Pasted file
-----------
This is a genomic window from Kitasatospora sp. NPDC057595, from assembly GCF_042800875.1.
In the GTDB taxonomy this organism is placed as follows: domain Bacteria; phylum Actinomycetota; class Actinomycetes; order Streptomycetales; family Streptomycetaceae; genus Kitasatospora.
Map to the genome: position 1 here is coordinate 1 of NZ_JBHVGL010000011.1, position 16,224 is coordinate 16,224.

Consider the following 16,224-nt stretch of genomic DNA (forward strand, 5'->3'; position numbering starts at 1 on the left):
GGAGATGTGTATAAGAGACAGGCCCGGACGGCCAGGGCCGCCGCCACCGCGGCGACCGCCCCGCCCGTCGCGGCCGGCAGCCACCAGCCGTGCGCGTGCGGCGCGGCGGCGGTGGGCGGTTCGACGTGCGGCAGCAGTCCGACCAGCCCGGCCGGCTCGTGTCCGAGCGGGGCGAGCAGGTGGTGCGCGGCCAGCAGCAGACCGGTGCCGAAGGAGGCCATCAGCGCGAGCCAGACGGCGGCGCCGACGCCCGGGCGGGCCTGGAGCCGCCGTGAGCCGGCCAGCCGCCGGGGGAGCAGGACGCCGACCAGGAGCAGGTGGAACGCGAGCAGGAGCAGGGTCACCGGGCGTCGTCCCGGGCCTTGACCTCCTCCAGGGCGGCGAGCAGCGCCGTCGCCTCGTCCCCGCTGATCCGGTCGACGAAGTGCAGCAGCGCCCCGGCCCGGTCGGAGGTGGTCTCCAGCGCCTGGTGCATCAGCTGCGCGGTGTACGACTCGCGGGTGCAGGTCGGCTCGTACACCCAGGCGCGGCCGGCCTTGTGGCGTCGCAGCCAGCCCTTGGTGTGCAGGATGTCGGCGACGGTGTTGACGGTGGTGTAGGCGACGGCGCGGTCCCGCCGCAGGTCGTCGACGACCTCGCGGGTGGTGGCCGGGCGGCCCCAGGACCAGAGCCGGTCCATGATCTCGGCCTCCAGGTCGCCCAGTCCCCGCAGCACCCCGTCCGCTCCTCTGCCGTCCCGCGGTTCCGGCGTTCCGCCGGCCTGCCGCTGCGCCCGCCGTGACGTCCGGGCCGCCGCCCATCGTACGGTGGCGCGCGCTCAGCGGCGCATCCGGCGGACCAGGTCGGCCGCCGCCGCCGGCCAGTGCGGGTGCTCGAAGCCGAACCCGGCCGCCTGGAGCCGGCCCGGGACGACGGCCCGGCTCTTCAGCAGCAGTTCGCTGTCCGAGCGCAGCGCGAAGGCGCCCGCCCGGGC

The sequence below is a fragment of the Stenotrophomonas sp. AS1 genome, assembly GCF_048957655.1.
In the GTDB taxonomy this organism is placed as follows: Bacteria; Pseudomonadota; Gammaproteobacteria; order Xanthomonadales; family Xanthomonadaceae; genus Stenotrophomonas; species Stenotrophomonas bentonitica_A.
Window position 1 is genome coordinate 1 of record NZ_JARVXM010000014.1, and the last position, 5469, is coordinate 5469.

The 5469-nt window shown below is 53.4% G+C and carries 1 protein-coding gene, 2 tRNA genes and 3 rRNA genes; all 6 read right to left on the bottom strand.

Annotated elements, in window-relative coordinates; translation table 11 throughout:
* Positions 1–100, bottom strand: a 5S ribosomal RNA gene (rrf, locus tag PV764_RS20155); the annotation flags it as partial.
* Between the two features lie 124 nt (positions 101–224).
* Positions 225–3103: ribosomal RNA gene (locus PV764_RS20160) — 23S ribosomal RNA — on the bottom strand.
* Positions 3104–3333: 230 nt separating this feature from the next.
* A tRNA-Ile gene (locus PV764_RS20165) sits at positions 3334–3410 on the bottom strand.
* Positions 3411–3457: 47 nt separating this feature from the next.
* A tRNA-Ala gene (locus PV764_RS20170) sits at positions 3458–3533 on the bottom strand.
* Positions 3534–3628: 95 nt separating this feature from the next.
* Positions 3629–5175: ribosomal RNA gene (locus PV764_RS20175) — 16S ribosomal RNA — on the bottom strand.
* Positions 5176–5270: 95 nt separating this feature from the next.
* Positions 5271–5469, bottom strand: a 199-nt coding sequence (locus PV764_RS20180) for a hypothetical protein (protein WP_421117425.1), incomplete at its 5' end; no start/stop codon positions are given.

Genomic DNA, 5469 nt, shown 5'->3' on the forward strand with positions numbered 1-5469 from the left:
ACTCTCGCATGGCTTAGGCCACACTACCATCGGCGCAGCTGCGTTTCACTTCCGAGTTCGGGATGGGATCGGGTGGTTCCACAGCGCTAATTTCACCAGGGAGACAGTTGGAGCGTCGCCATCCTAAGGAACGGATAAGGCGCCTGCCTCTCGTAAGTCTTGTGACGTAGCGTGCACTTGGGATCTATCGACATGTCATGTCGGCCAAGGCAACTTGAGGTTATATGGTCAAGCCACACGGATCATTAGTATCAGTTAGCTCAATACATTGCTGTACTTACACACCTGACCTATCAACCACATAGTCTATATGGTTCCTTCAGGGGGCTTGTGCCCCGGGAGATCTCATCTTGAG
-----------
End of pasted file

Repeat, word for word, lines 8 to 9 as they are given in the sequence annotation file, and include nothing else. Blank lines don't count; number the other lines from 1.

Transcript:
Window position 1 is genome coordinate 1 of record NZ_JARVXM010000014.1, and the last position, 5469, is coordinate 5469.

The 5469-nt window shown below is 53.4% G+C and carries 1 protein-coding gene, 2 tRNA genes and 3 rRNA genes; all 6 read right to left on the bottom strand.